Parallels is a specialized VM application, because every individual Windows app opens as an emulated Mac OS X app, with the OS X native look and feel (although they are still running through the virtual machine in the background). VMware Fusion and VirtualBox are more like a standard VM application, in that the Windows applications will open within the virtual machine window. Of the three choices, Parallels and VMware Fusion must be purchased (but they can be trialed first), while VirtualBox is free. The paid software has better performance and tigher integration with OS X, so choose based on what is important to you. Please note that just like Boot Camp, you must have a valid license for Windows purchased from Microsoft. Once you have your VM up and running, you can proceed with installing TracerPlus normally through the VM.

You can get more information about Parallels on their homepage, including purchasing options and further information on how to use it: www.parallels.com/products/desktop

If you’re interested in VMware Fusion, go here: https://www.vmware.com/products/fusion

For VirtualBox, go here: https://www.virtualbox.org/wiki/VirtualBox

3) Wine / CrossOver

Wine started on Linux but eventually made its way over to Mac OS X. Wine is an emulation layer between your Windows applications and the host Mac OS X environment. Think of it like this: the Windows application sends out a call for a system resource. Wine intercepts this call, and translates it to something Mac OS X can understand. Mac OS X will handle the system call, which Wine then translates back to something the Windows application can understand. Because of this interface logic, you do not need to install the Windows OS when using Wine with Windows applications. However, because Wine is FOSS – free, open source software – compatibility and support of all Windows applications is not guaranteed.

CrossOver is a commercial application using Wine that focuses on ensuring compatibility with the most popular Windows applications. If you contact the development team, they might work with you to support your specific Windows application. Once a new application reaches stability with CrossOver, that source code is pushed back to the Wine open source project, continuing support for open source software (which in this author’s opinion, is pretty rad).

TracerPlus has not been tested with Wine or CrossOver, and is not guaranteed to work, or be stable. These options have been documented so that the adventurous readers can try to run TracerPlus using these options if they so choose. If it works, then you’ve just gained the ability to run TracerPlus on your Mac without purchasing a Windows license, and in the case of Wine, without paying for another software package. Heck, if it works on Mac OS X it might even work on Linux. If you do succeed using this approach, please drop us a line at support@tracerplus.com and let us know, as that information can help our future users.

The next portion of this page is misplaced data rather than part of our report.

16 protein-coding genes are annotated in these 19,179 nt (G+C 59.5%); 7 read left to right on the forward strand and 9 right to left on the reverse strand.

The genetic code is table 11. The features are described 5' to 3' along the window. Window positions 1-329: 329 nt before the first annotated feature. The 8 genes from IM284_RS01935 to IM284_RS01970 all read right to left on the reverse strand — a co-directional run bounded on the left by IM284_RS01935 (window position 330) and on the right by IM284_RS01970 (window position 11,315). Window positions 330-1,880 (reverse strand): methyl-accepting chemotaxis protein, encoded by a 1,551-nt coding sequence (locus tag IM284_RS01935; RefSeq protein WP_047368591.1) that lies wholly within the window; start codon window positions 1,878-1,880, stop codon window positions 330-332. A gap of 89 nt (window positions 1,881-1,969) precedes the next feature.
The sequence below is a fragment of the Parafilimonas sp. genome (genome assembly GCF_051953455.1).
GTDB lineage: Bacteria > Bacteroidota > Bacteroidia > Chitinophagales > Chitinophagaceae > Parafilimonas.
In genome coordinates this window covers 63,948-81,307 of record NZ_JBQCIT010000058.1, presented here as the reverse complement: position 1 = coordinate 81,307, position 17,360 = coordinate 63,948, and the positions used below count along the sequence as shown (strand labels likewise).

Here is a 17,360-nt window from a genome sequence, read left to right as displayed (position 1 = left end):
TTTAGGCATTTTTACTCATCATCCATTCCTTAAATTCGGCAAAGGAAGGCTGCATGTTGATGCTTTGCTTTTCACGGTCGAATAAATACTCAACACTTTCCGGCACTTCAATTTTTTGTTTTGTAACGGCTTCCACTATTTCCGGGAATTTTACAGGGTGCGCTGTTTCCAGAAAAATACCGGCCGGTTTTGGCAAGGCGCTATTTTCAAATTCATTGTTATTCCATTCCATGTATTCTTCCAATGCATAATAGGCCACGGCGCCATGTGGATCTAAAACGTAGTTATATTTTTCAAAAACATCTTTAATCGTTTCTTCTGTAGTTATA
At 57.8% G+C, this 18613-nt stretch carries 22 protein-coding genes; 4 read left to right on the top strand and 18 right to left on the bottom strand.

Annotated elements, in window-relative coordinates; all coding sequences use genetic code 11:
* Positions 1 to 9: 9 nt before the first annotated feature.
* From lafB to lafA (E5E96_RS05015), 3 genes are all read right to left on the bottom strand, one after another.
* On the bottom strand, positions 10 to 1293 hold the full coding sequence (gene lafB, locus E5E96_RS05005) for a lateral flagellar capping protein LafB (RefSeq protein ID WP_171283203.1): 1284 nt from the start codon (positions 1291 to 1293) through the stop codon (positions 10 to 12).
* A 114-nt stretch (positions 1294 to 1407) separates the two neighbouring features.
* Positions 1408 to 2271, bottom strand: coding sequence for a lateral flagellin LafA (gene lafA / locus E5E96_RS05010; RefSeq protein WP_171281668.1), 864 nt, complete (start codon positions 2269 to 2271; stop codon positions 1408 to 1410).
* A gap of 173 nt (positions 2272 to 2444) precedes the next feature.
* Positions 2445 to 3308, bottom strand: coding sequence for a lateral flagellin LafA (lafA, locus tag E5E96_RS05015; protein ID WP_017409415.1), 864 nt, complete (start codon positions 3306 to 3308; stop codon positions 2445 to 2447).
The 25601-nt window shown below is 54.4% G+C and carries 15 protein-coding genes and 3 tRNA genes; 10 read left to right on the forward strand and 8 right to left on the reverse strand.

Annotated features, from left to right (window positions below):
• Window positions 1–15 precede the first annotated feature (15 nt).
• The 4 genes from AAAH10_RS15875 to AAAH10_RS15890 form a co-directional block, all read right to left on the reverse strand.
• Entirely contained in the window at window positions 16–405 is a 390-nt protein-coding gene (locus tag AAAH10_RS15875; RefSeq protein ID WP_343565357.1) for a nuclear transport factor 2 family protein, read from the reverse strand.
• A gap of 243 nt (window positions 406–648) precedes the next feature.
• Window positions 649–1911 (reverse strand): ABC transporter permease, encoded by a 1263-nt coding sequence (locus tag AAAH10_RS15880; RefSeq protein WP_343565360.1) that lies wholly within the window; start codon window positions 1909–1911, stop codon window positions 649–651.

For further information on Wine, check the following link: https://www.winehq.org/

WineBottler is a friendlier “wrapper” of Wine for Mac OS X: http://winebottler.kronenberg.org/

You can get more information about CrossOver here: https://www.codeweavers.com/

Final Considerations

So you’ve reviewed your options, what your needs are, and come to the right choice for the job when it comes to running TracerPlus on your Mac. If you’ve chosen to go with Boot Camp, then you are good to go. If you have chosen the VM or Wine/CrossOver route, there are just a few last things to consider. There are a few features of TracerPlus Desktop and TracerPlus Connect that might dictate which option you choose.

Once you’ve developed your TracerPlus applications, you’ll want to deploy them to your device. For Windows Mobile/CE devices, you’ll need Windows Mobile Device Center (or ActiveSync if you are using Windows XP). This software would be installed on the VM. For Android, you can deploy via MTP (mass transfer protocol), ADB (Android Debug Bridge), or mapped drives. In each of these cases, you would be connecting the devices to the Mac hardware, which then must route the data between the device and the VM/Wine emulated application. In our experience, our users have had mixed results with this process; most have had success, some have not. We strongly urge you to trial the paid versions of the software if possible so you can ensure that they work for your devices.

TracerPlus Connect supports syncing data through the cradle for Windows Mobile/CE devices, which requires the same software/hardware compatibility as discussed above with TracerPlus Desktop. The same rule applies; please trial the software first if you can so you can ensure it works for you. With that said, thank you for reading this article and best of luck in using TracerPlus on your Mac.

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  1. Fahim Ali (Migrated deleted Agent)